Incidentally, I have just switched my homepage from a classic hosting provider to Google Sites (using Apps for Domains), and the irony struck. For my needs, Google Sites is more than sufficient. Configuration is easy, it's reliable, secure, allows add-on applications, and it's the cheapest of all: free!
I don't have the statistics to back it up, but I think that as more people realise this, and as Sites's capabilities grow, more people will realise the benefits of using it, likely driving some hosting companies out of business.
Does this make Google the WalMart kind of evil? Not in my opinion, and here's what makes it different:
- WalMart drives prices in part by down by using extremely cheap labor, and nobody suspects Google of that. If low-budget hosting is the next buggy whip industry, too bad.
- The cost of hosting has got down significantly due to Moore's law. The hosting providers has tried to adapt by offering beefier packages for the same price, but I honestly don't need that for my homepage. So, yes, the cost per small website is probably somewhere indistinguishable from free.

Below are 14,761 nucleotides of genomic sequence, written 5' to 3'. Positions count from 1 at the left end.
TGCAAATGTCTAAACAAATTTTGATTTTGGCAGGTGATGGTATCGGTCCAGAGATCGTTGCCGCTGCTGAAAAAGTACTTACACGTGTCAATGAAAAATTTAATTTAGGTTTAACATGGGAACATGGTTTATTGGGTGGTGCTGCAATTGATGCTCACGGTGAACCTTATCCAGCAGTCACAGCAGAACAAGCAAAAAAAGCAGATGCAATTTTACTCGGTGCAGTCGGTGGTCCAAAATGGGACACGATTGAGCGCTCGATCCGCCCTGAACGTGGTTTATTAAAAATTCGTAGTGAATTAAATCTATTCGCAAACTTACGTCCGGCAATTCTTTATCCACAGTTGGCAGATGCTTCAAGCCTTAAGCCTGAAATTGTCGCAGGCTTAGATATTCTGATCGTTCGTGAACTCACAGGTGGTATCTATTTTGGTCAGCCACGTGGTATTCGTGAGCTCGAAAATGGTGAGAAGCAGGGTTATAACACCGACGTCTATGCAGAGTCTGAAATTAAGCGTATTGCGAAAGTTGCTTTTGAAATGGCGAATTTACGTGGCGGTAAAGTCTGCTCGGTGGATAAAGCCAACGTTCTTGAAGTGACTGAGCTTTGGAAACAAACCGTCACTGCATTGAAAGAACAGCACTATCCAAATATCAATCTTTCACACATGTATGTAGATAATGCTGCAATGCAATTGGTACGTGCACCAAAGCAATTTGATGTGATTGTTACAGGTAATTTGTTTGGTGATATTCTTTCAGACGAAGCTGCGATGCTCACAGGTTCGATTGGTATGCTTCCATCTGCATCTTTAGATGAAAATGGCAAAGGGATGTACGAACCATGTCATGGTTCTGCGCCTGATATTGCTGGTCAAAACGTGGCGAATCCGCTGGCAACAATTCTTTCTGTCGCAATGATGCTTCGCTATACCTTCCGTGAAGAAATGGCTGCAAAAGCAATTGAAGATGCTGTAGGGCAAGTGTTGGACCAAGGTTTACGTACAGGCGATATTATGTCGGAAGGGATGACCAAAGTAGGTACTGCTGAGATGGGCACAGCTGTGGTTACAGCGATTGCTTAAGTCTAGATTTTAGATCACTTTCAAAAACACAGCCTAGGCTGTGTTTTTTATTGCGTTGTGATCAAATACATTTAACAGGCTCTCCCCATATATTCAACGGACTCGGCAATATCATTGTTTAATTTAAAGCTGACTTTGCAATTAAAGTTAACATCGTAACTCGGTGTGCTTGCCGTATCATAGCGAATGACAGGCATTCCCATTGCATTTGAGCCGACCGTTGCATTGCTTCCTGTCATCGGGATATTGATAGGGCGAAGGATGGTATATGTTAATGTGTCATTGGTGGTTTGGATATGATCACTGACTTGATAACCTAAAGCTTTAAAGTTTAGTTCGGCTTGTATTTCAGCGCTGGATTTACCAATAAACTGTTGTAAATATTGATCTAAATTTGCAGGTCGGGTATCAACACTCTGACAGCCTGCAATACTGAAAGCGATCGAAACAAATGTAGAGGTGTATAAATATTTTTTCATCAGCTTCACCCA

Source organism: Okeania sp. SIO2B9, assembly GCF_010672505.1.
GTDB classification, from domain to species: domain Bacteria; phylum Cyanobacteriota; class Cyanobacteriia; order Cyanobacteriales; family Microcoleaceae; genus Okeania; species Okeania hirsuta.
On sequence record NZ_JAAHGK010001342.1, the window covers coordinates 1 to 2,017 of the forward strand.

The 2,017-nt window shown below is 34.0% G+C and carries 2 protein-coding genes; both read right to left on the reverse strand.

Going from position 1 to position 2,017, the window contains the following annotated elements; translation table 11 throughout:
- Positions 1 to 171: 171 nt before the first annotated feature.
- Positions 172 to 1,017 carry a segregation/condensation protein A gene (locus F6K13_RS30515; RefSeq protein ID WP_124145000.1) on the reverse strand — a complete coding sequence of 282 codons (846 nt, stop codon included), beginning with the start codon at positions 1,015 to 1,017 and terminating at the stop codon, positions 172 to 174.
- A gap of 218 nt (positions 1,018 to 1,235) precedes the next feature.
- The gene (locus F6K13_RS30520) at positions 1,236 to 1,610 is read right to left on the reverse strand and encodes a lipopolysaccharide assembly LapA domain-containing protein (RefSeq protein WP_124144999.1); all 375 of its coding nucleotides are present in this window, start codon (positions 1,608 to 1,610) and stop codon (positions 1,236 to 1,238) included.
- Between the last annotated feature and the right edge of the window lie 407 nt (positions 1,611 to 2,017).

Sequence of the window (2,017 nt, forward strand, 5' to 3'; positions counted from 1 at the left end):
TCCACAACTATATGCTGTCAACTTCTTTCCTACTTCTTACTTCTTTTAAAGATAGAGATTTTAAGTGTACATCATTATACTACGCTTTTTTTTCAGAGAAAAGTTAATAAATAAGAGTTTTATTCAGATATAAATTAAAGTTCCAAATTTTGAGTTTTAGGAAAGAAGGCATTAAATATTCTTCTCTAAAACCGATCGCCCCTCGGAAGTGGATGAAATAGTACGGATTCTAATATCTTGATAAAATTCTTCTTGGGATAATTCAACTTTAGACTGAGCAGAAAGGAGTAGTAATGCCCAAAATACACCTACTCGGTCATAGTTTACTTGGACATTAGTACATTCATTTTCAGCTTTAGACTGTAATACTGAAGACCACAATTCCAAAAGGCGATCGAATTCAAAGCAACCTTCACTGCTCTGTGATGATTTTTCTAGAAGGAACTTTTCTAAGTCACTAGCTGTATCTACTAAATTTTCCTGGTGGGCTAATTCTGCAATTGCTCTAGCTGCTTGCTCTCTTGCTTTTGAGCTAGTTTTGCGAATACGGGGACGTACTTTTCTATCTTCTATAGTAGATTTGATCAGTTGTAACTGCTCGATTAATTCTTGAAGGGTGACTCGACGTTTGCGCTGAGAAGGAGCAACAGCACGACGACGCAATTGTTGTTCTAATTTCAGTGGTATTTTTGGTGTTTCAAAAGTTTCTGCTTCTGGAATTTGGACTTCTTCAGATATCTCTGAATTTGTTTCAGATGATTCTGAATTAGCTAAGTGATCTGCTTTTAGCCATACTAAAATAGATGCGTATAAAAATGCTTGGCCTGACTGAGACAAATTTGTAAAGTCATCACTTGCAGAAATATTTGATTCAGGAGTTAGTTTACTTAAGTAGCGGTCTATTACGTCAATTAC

- All the providers rely on severe overprovisioning to get the price of a package to be so much lower than that of the actual hardware. Google should be doing it too, but at its scale overprovisioning should work so much better.
- Google really wins on quality here. Yes, there are limitations, and of course I cannot match the capabilities of a fully manually configured website, but I value other things now, like not having to patch to new versions because of newly discovered security holes, integration with Google Analytics and so on. And if I really need custom apps, there's AppEngine.